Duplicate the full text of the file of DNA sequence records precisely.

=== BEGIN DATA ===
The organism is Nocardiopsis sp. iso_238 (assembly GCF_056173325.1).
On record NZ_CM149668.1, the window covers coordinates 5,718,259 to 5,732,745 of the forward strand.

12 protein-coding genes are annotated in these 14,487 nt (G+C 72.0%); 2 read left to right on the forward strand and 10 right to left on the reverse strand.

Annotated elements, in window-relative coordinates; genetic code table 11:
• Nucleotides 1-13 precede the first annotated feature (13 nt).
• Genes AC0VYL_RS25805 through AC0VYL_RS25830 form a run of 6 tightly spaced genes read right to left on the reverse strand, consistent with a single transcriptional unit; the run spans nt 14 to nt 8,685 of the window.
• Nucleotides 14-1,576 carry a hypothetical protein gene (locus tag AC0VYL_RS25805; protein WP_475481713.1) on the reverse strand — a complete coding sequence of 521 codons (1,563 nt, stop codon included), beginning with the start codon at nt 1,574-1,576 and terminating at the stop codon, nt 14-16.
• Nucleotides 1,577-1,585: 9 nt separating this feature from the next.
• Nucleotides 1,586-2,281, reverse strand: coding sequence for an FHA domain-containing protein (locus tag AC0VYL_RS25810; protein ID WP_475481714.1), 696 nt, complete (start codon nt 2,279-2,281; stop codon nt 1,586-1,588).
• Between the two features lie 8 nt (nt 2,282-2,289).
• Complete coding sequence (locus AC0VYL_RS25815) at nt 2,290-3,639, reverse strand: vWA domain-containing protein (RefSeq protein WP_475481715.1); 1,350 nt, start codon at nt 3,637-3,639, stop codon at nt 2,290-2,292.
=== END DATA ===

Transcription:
The organism is Nocardiopsis sp. iso_238 (assembly GCF_056173325.1).
On record NZ_CM149668.1, the window covers coordinates 5,718,259 to 5,732,745 of the forward strand.

12 protein-coding genes are annotated in these 14,487 nt (G+C 72.0%); 2 read left to right on the forward strand and 10 right to left on the reverse strand.

Annotated elements, in window-relative coordinates; genetic code table 11:
• Nucleotides 1-13 precede the first annotated feature (13 nt).
• Genes AC0VYL_RS25805 through AC0VYL_RS25830 form a run of 6 tightly spaced genes read right to left on the reverse strand, consistent with a single transcriptional unit; the run spans nt 14 to nt 8,685 of the window.
• Nucleotides 14-1,576 carry a hypothetical protein gene (locus tag AC0VYL_RS25805; protein WP_475481713.1) on the reverse strand — a complete coding sequence of 521 codons (1,563 nt, stop codon included), beginning with the start codon at nt 1,574-1,576 and terminating at the stop codon, nt 14-16.
• Nucleotides 1,577-1,585: 9 nt separating this feature from the next.
• Nucleotides 1,586-2,281, reverse strand: coding sequence for an FHA domain-containing protein (locus tag AC0VYL_RS25810; protein ID WP_475481714.1), 696 nt, complete (start codon nt 2,279-2,281; stop codon nt 1,586-1,588).
• Between the two features lie 8 nt (nt 2,282-2,289).
• Complete coding sequence (locus AC0VYL_RS25815) at nt 2,290-3,639, reverse strand: vWA domain-containing protein (RefSeq protein WP_475481715.1); 1,350 nt, start codon at nt 3,637-3,639, stop codon at nt 2,290-2,292.